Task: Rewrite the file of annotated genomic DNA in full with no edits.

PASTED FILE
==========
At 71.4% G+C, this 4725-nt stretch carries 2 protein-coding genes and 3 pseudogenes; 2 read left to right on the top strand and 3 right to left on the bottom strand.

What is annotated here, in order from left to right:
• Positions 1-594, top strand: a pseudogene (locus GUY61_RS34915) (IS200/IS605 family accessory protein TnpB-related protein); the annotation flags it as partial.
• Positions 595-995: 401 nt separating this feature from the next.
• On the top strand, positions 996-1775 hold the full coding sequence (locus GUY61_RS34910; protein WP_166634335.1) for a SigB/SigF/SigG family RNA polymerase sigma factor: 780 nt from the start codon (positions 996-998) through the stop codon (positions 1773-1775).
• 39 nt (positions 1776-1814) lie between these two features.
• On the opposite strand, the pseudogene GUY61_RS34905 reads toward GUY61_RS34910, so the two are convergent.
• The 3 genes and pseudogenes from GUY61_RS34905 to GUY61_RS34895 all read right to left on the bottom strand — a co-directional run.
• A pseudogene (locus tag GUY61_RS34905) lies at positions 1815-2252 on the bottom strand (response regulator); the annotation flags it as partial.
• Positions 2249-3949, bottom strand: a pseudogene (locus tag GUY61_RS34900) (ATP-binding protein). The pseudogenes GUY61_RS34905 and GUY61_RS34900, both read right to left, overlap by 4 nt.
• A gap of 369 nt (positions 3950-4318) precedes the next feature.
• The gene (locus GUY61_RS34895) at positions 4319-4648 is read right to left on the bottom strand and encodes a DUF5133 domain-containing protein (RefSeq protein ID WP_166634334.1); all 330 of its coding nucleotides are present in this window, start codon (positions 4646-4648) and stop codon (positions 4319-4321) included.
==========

At 71.4% G+C, this 4725-nt stretch carries 2 protein-coding genes and 3 pseudogenes; 2 read left to right on the top strand and 3 right to left on the bottom strand.

What is annotated here, in order from left to right:
• Positions 1-594, top strand: a pseudogene (locus GUY61_RS34915) (IS200/IS605 family accessory protein TnpB-related protein); the annotation flags it as partial.
• Positions 595-995: 401 nt separating this feature from the next.
• On the top strand, positions 996-1775 hold the full coding sequence (locus GUY61_RS34910; protein WP_166634335.1) for a SigB/SigF/SigG family RNA polymerase sigma factor: 780 nt from the start codon (positions 996-998) through the stop codon (positions 1773-1775).
• 39 nt (positions 1776-1814) lie between these two features.
• On the opposite strand, the pseudogene GUY61_RS34905 reads toward GUY61_RS34910, so the two are convergent.
• The 3 genes and pseudogenes from GUY61_RS34905 to GUY61_RS34895 all read right to left on the bottom strand — a co-directional run.
• A pseudogene (locus tag GUY61_RS34905) lies at positions 1815-2252 on the bottom strand (response regulator); the annotation flags it as partial.
• Positions 2249-3949, bottom strand: a pseudogene (locus tag GUY61_RS34900) (ATP-binding protein). The pseudogenes GUY61_RS34905 and GUY61_RS34900, both read right to left, overlap by 4 nt.
• A gap of 369 nt (positions 3950-4318) precedes the next feature.
• The gene (locus GUY61_RS34895) at positions 4319-4648 is read right to left on the bottom strand and encodes a DUF5133 domain-containing protein (RefSeq protein ID WP_166634334.1); all 330 of its coding nucleotides are present in this window, start codon (positions 4646-4648) and stop codon (positions 4319-4321) included.